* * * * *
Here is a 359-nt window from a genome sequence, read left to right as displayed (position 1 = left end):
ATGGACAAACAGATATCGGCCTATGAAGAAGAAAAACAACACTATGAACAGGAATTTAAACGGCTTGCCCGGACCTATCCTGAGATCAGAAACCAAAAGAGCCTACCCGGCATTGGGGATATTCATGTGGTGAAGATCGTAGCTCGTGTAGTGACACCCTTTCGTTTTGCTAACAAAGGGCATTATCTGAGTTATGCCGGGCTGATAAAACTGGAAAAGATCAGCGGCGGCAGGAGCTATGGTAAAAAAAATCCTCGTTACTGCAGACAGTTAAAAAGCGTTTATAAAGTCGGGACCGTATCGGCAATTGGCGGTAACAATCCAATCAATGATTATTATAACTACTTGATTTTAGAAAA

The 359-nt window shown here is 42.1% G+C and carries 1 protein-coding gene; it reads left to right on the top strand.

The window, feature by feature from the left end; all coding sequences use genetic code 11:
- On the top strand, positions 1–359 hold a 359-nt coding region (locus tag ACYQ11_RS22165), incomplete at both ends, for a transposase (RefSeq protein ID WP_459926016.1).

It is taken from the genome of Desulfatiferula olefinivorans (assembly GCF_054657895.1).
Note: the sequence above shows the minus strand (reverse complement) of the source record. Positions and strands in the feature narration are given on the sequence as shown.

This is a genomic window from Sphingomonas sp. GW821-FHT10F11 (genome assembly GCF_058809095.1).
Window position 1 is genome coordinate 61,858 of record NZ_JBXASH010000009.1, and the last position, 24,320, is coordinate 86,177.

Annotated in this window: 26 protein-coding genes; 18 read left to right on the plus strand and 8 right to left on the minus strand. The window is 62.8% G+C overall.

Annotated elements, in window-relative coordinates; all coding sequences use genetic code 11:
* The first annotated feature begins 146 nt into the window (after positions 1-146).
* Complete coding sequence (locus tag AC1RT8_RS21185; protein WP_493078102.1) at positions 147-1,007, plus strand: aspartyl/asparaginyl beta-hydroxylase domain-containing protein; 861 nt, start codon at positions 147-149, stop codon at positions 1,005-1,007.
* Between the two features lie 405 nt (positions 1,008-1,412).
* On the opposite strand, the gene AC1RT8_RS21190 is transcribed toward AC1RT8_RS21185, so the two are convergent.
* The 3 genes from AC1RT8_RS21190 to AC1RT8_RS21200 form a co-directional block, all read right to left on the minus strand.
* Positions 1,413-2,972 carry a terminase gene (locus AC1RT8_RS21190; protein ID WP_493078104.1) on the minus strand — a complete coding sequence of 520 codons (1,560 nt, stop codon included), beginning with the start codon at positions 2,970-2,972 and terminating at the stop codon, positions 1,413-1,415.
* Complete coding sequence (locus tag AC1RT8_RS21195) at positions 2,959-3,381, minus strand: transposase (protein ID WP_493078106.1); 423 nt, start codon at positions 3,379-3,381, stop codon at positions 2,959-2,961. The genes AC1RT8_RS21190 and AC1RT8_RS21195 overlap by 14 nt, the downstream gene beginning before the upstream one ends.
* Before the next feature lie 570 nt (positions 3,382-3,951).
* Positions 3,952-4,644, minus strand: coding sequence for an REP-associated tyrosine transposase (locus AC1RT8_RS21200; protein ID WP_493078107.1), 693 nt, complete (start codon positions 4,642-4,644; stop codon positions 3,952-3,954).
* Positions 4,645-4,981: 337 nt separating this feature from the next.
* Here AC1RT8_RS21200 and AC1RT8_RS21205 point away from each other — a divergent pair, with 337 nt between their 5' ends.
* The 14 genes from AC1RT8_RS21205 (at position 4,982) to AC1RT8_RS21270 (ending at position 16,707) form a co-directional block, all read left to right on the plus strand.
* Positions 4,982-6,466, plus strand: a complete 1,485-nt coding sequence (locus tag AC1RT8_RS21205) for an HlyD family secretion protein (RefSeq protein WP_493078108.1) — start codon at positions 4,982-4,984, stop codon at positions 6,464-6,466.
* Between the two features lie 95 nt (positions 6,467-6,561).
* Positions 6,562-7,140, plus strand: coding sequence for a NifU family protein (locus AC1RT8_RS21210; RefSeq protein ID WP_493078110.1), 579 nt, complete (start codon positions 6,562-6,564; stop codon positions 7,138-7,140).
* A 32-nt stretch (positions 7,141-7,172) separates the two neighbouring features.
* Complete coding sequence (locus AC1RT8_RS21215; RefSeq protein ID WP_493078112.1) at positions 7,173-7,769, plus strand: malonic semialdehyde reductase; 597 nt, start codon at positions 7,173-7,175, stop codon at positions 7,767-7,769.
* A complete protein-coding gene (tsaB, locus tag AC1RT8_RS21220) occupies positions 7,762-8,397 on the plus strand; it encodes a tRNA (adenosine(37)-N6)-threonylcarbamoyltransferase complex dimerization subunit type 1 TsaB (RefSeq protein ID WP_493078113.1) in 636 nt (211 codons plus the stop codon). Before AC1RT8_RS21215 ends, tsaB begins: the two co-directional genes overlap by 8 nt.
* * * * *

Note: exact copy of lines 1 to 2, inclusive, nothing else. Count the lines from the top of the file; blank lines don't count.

Here is a 359-nt window from a genome sequence, read left to right as displayed (position 1 = left end):
ATGGACAAACAGATATCGGCCTATGAAGAAGAAAAACAACACTATGAACAGGAATTTAAACGGCTTGCCCGGACCTATCCTGAGATCAGAAACCAAAAGAGCCTACCCGGCATTGGGGATATTCATGTGGTGAAGATCGTAGCTCGTGTAGTGACACCCTTTCGTTTTGCTAACAAAGGGCATTATCTGAGTTATGCCGGGCTGATAAAACTGGAAAAGATCAGCGGCGGCAGGAGCTATGGTAAAAAAAATCCTCGTTACTGCAGACAGTTAAAAAGCGTTTATAAAGTCGGGACCGTATCGGCAATTGGCGGTAACAATCCAATCAATGATTATTATAACTACTTGATTTTAGAAAA